Apache permissions with WordPress on CentOS 7

I’ve set up dozens of CentOS servers before, so this one is baffling me to say the least…

I’ve got a “nothing fancy” LAMP stack running on a CentOS 7 droplet. I’ve got a VirtualDirectory configuration running a WordPress site that I’ve run on other hosts for many years, and it’s never given me a problem before. I’ve transferred it here, and have tried to install a plugin through the UI.

I get the “FTP login” screen (which I’ve never seen before). I’ve tried using chmod -R g+w on the wp-content folder (which I’ve never had to do before), I’ve set define(‘FS_METHOD’, ‘direct’); as well. I’ve tried setting the apache user SSH keys. None of them solve my problem.

I thus must assume that I’ve got an Apache and/or a UNIX user config issue. But I can’t seem to find it.

Any pointers and/or hints would be greatly appreciated!

Cheers, Geoff

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Hello there,

These commands should set the correct permissions for your site.

  1. sudo find /var/www/wordpress/ -type d -exec chmod 755 {} \;
  2. sudo find /var/www/wordpress/ -type f -exec chmod 644 {} \;

Usually, you’ll have 750 permissions for your directories and 640 for the files. However, in some cases, this won’t be sufficient.

You need to update the path for the WordPress directory to match the path of your WordPress installation.

These permissions should get you working effectively with WordPress, but note that some plugins and procedures may require additional tweaks.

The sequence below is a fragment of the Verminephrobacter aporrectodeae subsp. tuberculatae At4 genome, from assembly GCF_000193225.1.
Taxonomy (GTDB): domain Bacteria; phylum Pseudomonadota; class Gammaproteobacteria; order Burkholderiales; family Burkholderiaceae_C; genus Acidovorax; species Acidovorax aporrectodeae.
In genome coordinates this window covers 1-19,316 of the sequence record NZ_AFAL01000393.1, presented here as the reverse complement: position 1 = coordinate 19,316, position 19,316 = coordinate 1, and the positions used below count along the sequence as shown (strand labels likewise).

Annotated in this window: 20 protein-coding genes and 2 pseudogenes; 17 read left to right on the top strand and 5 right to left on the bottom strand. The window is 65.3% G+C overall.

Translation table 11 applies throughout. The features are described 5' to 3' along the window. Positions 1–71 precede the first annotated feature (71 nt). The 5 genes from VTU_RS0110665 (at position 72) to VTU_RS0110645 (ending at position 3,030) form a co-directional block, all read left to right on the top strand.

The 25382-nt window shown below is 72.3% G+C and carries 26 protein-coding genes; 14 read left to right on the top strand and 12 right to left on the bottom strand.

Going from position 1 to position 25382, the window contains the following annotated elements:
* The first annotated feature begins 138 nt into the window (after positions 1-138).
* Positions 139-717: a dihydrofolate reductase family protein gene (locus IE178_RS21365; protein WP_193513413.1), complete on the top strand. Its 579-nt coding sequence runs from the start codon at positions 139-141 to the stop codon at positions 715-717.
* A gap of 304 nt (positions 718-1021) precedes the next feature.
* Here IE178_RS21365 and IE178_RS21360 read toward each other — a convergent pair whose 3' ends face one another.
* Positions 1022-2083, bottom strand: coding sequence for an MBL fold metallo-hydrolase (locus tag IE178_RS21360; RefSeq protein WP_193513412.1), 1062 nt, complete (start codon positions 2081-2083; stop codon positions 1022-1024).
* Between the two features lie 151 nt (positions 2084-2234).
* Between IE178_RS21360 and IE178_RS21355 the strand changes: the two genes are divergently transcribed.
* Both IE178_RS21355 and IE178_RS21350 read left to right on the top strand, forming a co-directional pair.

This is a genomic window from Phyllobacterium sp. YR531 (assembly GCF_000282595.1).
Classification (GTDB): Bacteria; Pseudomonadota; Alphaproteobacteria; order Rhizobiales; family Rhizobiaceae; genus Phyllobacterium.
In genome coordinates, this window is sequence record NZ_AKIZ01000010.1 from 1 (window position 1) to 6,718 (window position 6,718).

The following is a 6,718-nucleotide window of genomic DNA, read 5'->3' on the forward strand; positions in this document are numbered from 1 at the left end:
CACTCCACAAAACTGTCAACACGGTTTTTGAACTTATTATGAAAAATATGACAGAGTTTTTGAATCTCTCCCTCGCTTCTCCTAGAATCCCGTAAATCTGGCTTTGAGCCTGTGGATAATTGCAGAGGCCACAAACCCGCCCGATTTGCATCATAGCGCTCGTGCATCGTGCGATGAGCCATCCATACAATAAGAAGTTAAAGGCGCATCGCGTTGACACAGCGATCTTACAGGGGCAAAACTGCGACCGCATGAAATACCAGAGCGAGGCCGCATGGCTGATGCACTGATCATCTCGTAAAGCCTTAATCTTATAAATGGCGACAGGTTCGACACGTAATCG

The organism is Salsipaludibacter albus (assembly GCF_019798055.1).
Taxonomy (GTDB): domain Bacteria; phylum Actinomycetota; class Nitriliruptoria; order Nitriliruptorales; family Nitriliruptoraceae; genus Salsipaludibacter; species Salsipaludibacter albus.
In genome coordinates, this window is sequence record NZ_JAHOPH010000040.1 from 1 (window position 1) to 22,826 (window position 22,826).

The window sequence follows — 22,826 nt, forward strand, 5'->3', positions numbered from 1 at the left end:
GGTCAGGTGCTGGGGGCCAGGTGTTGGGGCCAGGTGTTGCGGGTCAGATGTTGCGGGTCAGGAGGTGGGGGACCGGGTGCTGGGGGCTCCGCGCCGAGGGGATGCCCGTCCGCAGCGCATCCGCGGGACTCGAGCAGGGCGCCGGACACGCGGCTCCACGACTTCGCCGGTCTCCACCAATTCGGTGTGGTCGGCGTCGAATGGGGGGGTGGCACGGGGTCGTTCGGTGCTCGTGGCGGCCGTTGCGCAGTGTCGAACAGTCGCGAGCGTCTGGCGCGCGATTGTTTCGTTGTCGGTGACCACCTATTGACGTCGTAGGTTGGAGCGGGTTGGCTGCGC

Hi Geoff,

The permissions you need will depend on which user Apache is running as. I found this article from Smashing Magazine, a while back, which does a great job at explaining exactly which permissions WordPress needs in order to run properly. I recommend it a lot in Support tickets, as well as to my friends who are seeing that dreaded FTP upload screen. Hopefully it helps you out!

The main takeaway from it is, on a VPS like your Droplet:

www-data (or whichever group the webserver is running as) should have group permissions for all of the WordPress files.

All files should be 664 All directories should be 775 wp-config.php should be set to 660, so “other” users cannot see sensitive information in that file.

Of course, this is only for a private environment like your Droplet. If you’re using the droplet to host multiple users, you’ll need a slightly different setup (also detailed in the article I linked above).

I hope that helps. Please let me know if you need any further help with this. :)

Best, Eris Platform Support Specialist